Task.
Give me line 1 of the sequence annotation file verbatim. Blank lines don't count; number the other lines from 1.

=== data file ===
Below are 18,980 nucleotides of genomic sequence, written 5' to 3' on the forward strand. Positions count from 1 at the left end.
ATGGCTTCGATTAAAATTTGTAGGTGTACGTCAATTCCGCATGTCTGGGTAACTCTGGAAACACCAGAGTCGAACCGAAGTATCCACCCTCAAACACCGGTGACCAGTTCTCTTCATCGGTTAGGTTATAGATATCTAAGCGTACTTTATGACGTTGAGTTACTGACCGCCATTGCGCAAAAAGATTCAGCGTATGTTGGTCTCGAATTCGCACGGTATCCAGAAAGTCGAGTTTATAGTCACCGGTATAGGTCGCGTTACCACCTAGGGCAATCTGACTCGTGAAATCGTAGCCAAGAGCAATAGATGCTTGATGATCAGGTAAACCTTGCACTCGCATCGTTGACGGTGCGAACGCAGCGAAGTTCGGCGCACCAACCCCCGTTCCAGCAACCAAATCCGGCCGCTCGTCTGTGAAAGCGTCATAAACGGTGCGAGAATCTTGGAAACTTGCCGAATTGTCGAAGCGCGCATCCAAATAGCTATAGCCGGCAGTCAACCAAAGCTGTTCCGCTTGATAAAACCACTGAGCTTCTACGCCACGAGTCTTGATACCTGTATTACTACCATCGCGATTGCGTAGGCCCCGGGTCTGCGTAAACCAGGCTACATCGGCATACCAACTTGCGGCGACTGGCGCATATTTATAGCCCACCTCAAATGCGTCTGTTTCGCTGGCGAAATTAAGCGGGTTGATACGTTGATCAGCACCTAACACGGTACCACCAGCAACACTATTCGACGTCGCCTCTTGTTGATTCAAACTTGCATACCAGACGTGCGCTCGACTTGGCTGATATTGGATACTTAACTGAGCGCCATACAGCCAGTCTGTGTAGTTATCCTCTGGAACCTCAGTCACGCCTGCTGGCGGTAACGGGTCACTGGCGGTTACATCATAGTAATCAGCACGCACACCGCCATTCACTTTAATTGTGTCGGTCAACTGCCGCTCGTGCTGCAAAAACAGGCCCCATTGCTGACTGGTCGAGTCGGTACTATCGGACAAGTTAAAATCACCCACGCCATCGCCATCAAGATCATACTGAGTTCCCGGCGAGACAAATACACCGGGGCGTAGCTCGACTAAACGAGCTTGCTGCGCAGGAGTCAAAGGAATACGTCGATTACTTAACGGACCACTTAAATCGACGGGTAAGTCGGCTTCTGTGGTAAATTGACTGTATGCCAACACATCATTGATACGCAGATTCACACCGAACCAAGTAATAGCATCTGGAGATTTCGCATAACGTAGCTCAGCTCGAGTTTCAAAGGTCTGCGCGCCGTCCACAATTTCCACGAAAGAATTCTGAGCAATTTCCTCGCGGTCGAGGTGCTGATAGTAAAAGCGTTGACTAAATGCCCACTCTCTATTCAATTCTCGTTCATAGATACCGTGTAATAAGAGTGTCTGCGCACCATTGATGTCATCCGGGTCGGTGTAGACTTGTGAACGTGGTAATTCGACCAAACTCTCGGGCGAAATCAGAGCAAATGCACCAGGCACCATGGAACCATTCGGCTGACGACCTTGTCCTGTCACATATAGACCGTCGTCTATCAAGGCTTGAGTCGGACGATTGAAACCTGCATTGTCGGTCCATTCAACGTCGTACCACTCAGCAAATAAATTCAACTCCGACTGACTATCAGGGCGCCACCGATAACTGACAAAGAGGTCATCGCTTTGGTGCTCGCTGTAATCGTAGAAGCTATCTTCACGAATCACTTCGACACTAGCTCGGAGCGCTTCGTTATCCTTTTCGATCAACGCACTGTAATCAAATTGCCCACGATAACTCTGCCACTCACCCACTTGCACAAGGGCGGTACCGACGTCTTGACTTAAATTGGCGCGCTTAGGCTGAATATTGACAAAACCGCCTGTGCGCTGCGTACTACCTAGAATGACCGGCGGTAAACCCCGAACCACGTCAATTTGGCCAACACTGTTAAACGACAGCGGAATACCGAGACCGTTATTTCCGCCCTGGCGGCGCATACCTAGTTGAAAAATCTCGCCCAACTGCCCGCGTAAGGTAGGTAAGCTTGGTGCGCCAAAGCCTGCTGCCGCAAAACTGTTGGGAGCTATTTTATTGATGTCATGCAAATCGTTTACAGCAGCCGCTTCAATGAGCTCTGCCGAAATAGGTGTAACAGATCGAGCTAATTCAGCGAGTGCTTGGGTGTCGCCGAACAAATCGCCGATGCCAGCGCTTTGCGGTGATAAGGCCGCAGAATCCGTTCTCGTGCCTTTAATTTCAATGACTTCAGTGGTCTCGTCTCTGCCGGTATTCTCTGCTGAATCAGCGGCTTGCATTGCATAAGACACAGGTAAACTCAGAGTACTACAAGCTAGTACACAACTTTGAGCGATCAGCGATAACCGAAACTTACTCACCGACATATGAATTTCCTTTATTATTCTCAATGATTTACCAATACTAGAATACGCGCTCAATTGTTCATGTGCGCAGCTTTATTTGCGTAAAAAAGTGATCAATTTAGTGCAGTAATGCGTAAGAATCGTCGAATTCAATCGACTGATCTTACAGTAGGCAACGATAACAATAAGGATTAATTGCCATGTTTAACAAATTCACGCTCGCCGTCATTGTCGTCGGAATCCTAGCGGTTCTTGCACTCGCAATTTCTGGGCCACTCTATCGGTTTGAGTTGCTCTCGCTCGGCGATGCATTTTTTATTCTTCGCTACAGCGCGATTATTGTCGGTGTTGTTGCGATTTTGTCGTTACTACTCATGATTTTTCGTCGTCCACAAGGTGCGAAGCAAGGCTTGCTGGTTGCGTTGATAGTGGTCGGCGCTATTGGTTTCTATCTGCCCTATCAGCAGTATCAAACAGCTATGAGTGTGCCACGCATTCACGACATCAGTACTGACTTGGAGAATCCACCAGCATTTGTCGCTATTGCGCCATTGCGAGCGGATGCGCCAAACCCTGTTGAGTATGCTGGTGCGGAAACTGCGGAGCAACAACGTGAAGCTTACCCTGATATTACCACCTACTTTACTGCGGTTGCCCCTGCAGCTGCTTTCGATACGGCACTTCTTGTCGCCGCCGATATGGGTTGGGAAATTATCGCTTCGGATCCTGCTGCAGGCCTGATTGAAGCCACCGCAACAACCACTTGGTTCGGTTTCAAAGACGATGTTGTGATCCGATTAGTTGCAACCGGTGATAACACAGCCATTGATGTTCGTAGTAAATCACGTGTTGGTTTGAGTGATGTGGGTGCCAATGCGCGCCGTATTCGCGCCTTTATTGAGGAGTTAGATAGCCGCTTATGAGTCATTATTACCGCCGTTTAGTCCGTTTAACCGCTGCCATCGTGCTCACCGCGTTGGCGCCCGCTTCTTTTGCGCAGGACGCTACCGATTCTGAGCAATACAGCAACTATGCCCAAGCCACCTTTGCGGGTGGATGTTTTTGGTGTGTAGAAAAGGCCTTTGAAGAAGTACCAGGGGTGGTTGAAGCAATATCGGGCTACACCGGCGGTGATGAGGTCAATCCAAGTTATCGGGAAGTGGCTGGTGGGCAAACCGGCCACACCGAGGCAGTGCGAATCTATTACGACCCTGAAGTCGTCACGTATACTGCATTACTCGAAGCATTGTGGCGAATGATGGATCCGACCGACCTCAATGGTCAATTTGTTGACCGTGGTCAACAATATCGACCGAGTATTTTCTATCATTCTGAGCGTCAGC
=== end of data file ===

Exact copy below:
Below are 18,980 nucleotides of genomic sequence, written 5' to 3' on the forward strand. Positions count from 1 at the left end.